The new year is a time when people make resolutions. They start setting goals and making plans to achieve them. We all know that new year’s resolutions can be fickle at the best of times, but that’s not to say it isn’t a good idea.
Setting goals for your music career is important. You should know where you want to your career to end up, and have a few short-term goals in mind to get you there. Setting goals like this can help you keep a focused eye on your career and start marching towards it.
However, there comes a point when setting too many goals with too many hard deadlines will negatively influence your career. This is what happened to me.
My band and I were constantly setting goals and deadlines for when we wanted those goals achieved. The thing was, we never achieved our goals in the time we had laid out. Looking back on it, it took twice, sometimes three times as long as we had anticipated.
Because of this we became frustrated. We dealt with the frustration in an interesting way; we just worked harder. The thing is, we were working harder at the wrong things.
One of the main problems is that people don’t always set the right goals for themselves.
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You May Have Set The Wrong Goals
The problem with setting a bunch of lofty goals for your music career is that you may have set the wrong goals for yourself. This is what happened to us.
We set goals like:
- In six months, we will have a booking agent signed on.
- In eight 12 months, we will have a signed management contract.
- And so on.
They seem like reasonable goals, especially for a band that was working as hard as we were. Little did we realize that these goals made no sense for us or where we were.
First of all, most booking agents won’t take on a band without a manager. We focused on getting a booking agent for basically a year. We toured almost 200 days per year completely independently trying to attract their attention. A year later, nothing happened.
It was a very frustrating experience.
We spent a ton of time doing things like playing showcase festivals and sending emails and going to networking events. While these efforts weren’t entirely in vain, it was almost pointless. Doing things independently is hard.
The problem was, we had set the wrong goals.
All of our goals were career based and NONE of them were music based. When you think about it for a second, how weird is that? Isn’t making music the whole point of this anyways?
Over the year or two that we were working hard independently, we wrote five, maybe six songs total. And out of those, maybe one was actually a good song. That is not a lot of songs.
We were getting better all the time at business stuff (that’s why I write for this amazing blog), but we were not getting better at music. And here’s what we didn’t realize:
The music is what matters.
The music matters more than anything else. It matters more than your branding. It matters more than your social media. It matters more than your promo pictures. It matters more than your website. It matters the most.
All those other things matter too, but without the music, what are they for?
Why You Should Focus On Making Music First
Before you go chasing management deals and booking agents, you should be chasing great songs and becoming a better musician.
When we eventually realized this, we came to a full stop and changed the way we were doing things.
One month, we decided to take a break from touring to write a new song every day, five days a week. In that month we wrote 25 new songs. And we wrote the best songs we had ever written.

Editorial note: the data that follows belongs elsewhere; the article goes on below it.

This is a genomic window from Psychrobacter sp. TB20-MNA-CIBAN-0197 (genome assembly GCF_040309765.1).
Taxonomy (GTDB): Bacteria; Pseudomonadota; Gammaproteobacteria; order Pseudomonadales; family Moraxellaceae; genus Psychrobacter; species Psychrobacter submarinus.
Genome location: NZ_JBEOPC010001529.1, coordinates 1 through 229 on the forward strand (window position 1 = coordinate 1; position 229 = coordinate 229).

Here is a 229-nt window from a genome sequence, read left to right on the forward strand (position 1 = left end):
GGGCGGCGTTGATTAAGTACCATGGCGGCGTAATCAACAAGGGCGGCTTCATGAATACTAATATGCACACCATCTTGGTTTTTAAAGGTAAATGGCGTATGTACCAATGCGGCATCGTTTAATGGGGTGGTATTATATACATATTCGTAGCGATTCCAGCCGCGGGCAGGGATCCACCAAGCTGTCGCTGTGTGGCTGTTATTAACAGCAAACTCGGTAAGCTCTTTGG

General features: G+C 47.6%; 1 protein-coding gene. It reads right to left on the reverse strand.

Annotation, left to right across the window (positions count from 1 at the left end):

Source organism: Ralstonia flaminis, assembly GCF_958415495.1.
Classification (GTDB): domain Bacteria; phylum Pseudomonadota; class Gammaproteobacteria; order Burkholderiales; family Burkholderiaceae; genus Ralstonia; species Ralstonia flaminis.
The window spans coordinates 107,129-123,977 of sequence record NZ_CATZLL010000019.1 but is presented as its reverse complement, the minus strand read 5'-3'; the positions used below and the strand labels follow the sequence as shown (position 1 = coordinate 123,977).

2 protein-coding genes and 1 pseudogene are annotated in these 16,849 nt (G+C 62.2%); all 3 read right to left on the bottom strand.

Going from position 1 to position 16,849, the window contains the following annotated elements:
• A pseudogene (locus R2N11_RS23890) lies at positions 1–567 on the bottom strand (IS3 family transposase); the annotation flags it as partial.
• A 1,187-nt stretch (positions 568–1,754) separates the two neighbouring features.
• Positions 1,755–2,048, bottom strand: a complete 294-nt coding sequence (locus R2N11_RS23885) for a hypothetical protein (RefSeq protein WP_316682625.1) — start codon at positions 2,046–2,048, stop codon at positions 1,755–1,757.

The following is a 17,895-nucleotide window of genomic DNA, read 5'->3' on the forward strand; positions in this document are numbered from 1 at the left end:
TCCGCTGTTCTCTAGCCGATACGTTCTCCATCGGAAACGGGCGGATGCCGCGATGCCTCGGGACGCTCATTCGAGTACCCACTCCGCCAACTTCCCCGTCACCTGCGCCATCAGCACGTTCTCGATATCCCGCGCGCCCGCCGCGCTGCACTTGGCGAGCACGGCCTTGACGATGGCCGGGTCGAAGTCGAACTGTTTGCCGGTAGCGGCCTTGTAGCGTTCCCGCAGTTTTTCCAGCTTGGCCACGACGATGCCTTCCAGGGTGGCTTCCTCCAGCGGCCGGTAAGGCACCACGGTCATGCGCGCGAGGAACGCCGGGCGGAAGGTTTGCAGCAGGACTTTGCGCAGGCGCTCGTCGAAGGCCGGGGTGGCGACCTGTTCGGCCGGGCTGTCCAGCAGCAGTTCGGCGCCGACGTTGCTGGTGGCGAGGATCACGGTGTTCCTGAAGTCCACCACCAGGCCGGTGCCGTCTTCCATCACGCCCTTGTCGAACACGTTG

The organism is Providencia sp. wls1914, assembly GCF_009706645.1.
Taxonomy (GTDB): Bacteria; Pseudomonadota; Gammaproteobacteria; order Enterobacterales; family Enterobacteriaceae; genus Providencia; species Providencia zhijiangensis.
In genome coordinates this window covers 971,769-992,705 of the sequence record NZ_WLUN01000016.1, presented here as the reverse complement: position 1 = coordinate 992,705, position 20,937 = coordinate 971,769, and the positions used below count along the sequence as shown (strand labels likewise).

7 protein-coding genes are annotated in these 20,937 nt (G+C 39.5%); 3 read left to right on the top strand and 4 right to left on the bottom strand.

Working at music like this changed my life and the way I look at music. We still worked hard at the business side, we still booked tours and sent emails. But it became a smaller part of our day. A greater part of our day was spent writing, practicing, recording, and playing music.
Interestingly, nothing bad happened when we shifted focus. Nobody cared that we posted on social media slightly less or didn’t go on tour as often. Nobody cared because we were creating and releasing better music.
And the weird thing is, the business side picked up. As soon as we started creating more and being more music focused, we start getting better opportunities. Why? Because people want to hear good music. People want to hear GREAT music!
Shift Your Mindset
This year, I urge you to shift your mindset from being career focused to being music focused.
If you are not getting the attention and opportunities you feel you deserve, it’s probably not because you’re doing something wrong on the business end – it’s probably because you haven’t reached a point with your music that makes those opportunities possible.
This year, don’t worry if you haven’t got a management deal yet. Don’t worry if your shows slow down a bit. Know that your fans will always be there as long as you are making great music.
The fact that you are even reading this blog tells me that you are serious about your career and are already making good business decisions.
Reading blogs like this give you the opportunity to step up your game on the business end of things. What I’m encouraging you to do is to remember why you do all the business stuff. Why you have an artist social media presence in the first place.
You do it to make music.
Don’t forget this simple fact. Make more music, make better music, put it out into the world, hustle, and you career will take shape.
Many people set numerical goals for themselves, such as “I will lose 20 lbs. by June 2017.” But these types of goals tend not to work in areas you have no control over, such as “Our band will sell 500 albums by May 2017.” What you can control is the amount of work you put into getting there. So, instead of spending your energy trying to figure out how to meet certain metrics, try setting daily action goals, which will then become habit. Once you’ve built that action habit, you’ll be on a path to achieving your bigger goals.